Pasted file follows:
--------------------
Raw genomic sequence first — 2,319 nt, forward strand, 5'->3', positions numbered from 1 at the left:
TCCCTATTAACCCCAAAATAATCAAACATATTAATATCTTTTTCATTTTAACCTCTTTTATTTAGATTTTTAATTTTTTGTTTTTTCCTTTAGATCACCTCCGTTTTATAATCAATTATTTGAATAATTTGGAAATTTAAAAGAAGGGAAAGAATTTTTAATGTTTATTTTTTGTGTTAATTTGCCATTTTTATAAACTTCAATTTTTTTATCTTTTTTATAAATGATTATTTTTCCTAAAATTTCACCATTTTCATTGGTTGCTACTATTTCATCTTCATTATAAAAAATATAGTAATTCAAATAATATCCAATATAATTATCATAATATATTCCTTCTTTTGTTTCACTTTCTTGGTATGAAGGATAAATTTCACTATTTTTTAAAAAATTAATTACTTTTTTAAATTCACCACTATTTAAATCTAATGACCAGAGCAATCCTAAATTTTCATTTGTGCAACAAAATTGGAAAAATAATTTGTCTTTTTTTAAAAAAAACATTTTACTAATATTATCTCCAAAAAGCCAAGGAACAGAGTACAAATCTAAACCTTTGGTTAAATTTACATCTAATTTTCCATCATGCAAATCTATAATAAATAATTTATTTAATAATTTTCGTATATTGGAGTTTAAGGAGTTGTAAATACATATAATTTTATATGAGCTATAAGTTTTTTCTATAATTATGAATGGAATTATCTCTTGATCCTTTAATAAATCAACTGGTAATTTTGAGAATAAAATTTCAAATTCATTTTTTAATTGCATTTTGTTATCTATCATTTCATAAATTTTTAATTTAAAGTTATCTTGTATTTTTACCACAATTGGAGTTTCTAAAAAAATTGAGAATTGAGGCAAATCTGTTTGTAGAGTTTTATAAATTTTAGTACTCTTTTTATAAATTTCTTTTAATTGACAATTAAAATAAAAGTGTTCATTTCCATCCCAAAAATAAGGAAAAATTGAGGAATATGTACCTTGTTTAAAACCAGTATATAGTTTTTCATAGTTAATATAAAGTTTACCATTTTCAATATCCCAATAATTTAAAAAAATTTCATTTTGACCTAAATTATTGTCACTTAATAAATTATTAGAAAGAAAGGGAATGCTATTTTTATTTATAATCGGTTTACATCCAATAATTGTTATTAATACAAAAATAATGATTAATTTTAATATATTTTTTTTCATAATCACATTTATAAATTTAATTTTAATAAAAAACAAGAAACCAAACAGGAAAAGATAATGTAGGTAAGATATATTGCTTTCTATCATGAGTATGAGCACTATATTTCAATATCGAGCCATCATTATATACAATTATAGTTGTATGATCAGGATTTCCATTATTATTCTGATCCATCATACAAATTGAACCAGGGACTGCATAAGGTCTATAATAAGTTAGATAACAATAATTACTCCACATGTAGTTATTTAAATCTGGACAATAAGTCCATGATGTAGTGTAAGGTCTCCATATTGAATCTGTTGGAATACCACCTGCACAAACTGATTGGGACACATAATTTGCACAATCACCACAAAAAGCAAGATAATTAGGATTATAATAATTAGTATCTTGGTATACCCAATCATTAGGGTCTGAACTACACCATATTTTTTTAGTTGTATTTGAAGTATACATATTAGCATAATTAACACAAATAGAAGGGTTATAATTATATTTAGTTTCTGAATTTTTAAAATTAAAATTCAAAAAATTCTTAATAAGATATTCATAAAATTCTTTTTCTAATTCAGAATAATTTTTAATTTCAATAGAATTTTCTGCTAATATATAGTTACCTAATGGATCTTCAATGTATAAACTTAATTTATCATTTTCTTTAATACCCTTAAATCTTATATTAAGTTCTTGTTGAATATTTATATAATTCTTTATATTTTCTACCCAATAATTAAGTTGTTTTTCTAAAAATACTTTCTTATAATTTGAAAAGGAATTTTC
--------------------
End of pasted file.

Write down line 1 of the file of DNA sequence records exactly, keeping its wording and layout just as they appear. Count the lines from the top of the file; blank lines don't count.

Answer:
Raw genomic sequence first — 2,319 nt, forward strand, 5'->3', positions numbered from 1 at the left: